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or standup

[stand-uhp] /ˈstændˌʌp/
standing erect or upright, as a collar.
performed, taken, etc., while one stands:
a stand-up meal.
designed for or requiring a standing position:
a stand-up lunch counter.
(of a fight) characterized by the rapid exchange of many blows with little attention given to defensive maneuvering.
characterized by an erect or bold stance:
a stand-up batter who hits many doubles.
Baseball. (of a double or triple) pertaining to a hit that allows the hitter to reach the base safely without having to slide.
(of a comedian) delivering a comic monologue while alone on the stage.
Origin of stand-up
First recorded in 1580-90; adj. use of verb phrase stand up Unabridged
Based on the Random House Dictionary, © Random House, Inc. 2018.
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Examples from the Web for stand-up
Contemporary Examples
Historical Examples
  • The edge of a stand-up collar, stiff with gold embroidery, rubbed her cheek.

    The Rescue Joseph Conrad
  • He lighted one, and stuck it on the ledge of the stand-up desk.

    Victory Joseph Conrad
  • There is no harm in a stand-up fight with the weapons of nature.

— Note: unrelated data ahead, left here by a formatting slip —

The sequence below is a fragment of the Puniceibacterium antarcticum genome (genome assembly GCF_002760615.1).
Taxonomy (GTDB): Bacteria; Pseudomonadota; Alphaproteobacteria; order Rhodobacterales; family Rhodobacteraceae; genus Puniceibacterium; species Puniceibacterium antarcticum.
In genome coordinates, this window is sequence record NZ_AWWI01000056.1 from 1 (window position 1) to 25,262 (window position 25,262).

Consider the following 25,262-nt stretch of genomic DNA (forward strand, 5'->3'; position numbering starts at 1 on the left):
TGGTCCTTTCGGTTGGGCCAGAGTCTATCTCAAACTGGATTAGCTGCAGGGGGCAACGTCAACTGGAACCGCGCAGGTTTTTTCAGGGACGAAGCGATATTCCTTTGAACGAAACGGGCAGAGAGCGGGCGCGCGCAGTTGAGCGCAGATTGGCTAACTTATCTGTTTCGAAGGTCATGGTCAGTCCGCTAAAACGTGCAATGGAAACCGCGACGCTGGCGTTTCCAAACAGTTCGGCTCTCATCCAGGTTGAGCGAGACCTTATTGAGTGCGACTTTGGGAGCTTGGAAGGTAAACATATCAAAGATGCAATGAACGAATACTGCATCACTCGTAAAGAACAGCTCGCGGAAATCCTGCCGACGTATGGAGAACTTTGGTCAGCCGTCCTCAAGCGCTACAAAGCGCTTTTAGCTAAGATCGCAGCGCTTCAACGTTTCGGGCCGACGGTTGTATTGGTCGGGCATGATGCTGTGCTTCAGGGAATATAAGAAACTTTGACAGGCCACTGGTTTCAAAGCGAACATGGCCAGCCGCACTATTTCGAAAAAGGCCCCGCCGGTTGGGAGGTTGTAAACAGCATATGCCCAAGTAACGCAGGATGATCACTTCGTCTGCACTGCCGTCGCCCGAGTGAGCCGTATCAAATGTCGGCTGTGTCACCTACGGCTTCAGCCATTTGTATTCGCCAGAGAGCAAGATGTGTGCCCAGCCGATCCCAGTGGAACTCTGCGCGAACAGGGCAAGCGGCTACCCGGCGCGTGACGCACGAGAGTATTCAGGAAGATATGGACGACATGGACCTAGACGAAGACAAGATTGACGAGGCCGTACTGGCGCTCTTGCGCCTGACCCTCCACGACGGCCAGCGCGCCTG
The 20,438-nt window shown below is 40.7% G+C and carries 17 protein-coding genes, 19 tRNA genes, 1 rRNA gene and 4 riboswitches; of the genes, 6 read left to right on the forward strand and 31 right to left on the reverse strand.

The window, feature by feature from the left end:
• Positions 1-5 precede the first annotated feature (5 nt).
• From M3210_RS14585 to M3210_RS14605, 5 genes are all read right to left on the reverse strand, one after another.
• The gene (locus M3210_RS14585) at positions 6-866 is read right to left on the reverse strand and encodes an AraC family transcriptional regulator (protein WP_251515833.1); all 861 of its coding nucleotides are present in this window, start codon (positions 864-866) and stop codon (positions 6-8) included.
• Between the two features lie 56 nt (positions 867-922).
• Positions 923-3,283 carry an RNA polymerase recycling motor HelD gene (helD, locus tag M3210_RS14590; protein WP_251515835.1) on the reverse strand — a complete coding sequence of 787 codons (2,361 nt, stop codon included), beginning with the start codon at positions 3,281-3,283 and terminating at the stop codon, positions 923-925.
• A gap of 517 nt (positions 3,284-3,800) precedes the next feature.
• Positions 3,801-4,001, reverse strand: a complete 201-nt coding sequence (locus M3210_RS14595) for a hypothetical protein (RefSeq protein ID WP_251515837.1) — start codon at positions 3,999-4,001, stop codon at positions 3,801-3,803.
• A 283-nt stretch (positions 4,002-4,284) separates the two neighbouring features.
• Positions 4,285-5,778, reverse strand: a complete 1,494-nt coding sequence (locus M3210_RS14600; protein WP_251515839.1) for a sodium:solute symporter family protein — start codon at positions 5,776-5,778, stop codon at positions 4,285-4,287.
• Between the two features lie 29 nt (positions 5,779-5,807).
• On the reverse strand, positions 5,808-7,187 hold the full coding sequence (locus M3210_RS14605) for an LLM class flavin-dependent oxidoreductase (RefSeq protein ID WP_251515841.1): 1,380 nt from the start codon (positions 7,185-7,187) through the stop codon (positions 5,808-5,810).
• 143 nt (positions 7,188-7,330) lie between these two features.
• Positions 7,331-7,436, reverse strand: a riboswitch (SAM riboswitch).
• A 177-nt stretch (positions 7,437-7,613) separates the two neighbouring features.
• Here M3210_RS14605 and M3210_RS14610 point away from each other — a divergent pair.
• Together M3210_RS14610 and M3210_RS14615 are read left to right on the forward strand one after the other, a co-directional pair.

The Making Of A Novelist David Christie Murray
  • There were ladies in coats and stand-up collars, and gentlemen with ringlets.

    All Roads Lead to Calvary Jerome K. Jerome
  • This will do away with the stand-up look that sleeves sometimes have.

    Textiles and Clothing Kate Heintz Watson
Contemporary definitions for stand-up
noun's 21st Century Lexicon
Copyright © 2003-2014, LLC
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Word Origin and History for stand-up

"courageous," 1811, originally of fist fights. To stand (someone) up "fail to keep an appointment" is attested from 1902. Stand-up comic first attested 1966.

Online Etymology Dictionary, © 2010 Douglas Harper
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Slang definitions & phrases for stand-up



Courageous and personally accountable; bold; gutsy • Most often in the expression stand-up guy: He handled the humiliating defeat like a stand-up guy/ And he's very, very stand-up (1841+)


A live interview at the scene of a news event: I hang a left past the faded Rose law firm and the networks doing evening stand-ups at the entrance (1990s+ Televison)

[adjective sense perhaps fr stand up and be counted]

The Dictionary of American Slang, Fourth Edition by Barbara Ann Kipfer, PhD. and Robert L. Chapman, Ph.D.
Copyright (C) 2007 by HarperCollins Publishers.
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